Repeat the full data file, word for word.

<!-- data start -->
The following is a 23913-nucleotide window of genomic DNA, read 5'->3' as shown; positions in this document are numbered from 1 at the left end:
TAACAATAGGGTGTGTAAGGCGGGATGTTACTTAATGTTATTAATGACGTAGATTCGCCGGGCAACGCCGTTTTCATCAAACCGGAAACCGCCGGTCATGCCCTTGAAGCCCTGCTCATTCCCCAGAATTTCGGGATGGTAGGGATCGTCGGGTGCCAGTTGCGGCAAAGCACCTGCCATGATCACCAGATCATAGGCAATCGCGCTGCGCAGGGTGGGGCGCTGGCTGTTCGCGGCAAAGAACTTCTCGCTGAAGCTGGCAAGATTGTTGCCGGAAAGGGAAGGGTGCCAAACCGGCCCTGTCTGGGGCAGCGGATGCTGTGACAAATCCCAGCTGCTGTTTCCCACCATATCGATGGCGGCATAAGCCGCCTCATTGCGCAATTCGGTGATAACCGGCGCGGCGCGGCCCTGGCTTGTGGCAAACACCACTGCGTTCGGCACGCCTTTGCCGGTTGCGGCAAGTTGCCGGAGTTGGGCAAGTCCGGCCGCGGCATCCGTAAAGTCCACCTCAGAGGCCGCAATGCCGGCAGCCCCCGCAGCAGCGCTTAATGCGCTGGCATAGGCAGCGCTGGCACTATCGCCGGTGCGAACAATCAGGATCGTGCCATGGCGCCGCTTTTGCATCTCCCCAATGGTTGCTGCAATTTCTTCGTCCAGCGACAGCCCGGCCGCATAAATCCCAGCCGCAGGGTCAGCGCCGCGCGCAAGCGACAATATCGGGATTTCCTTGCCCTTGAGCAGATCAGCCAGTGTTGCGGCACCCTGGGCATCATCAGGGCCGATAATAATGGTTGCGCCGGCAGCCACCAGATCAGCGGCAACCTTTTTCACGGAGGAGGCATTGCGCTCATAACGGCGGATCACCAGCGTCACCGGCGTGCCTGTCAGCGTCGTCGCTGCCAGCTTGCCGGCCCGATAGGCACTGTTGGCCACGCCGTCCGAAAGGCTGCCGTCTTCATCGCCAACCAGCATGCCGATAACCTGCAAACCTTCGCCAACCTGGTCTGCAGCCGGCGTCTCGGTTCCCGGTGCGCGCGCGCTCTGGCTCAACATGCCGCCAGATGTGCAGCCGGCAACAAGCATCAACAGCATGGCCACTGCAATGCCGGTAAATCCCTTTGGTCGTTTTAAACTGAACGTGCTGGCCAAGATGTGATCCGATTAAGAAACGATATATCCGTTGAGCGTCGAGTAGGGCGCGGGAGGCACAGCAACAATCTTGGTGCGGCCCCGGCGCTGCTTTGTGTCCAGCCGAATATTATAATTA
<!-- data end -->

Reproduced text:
The following is a 23913-nucleotide window of genomic DNA, read 5'->3' as shown; positions in this document are numbered from 1 at the left end:
TAACAATAGGGTGTGTAAGGCGGGATGTTACTTAATGTTATTAATGACGTAGATTCGCCGGGCAACGCCGTTTTCATCAAACCGGAAACCGCCGGTCATGCCCTTGAAGCCCTGCTCATTCCCCAGAATTTCGGGATGGTAGGGATCGTCGGGTGCCAGTTGCGGCAAAGCACCTGCCATGATCACCAGATCATAGGCAATCGCGCTGCGCAGGGTGGGGCGCTGGCTGTTCGCGGCAAAGAACTTCTCGCTGAAGCTGGCAAGATTGTTGCCGGAAAGGGAAGGGTGCCAAACCGGCCCTGTCTGGGGCAGCGGATGCTGTGACAAATCCCAGCTGCTGTTTCCCACCATATCGATGGCGGCATAAGCCGCCTCATTGCGCAATTCGGTGATAACCGGCGCGGCGCGGCCCTGGCTTGTGGCAAACACCACTGCGTTCGGCACGCCTTTGCCGGTTGCGGCAAGTTGCCGGAGTTGGGCAAGTCCGGCCGCGGCATCCGTAAAGTCCACCTCAGAGGCCGCAATGCCGGCAGCCCCCGCAGCAGCGCTTAATGCGCTGGCATAGGCAGCGCTGGCACTATCGCCGGTGCGAACAATCAGGATCGTGCCATGGCGCCGCTTTTGCATCTCCCCAATGGTTGCTGCAATTTCTTCGTCCAGCGACAGCCCGGCCGCATAAATCCCAGCCGCAGGGTCAGCGCCGCGCGCAAGCGACAATATCGGGATTTCCTTGCCCTTGAGCAGATCAGCCAGTGTTGCGGCACCCTGGGCATCATCAGGGCCGATAATAATGGTTGCGCCGGCAGCCACCAGATCAGCGGCAACCTTTTTCACGGAGGAGGCATTGCGCTCATAACGGCGGATCACCAGCGTCACCGGCGTGCCTGTCAGCGTCGTCGCTGCCAGCTTGCCGGCCCGATAGGCACTGTTGGCCACGCCGTCCGAAAGGCTGCCGTCTTCATCGCCAACCAGCATGCCGATAACCTGCAAACCTTCGCCAACCTGGTCTGCAGCCGGCGTCTCGGTTCCCGGTGCGCGCGCGCTCTGGCTCAACATGCCGCCAGATGTGCAGCCGGCAACAAGCATCAACAGCATGGCCACTGCAATGCCGGTAAATCCCTTTGGTCGTTTTAAACTGAACGTGCTGGCCAAGATGTGATCCGATTAAGAAACGATATATCCGTTGAGCGTCGAGTAGGGCGCGGGAGGCACAGCAACAATCTTGGTGCGGCCCCGGCGCTGCTTTGTGTCCAGCCGAATATTATAATTA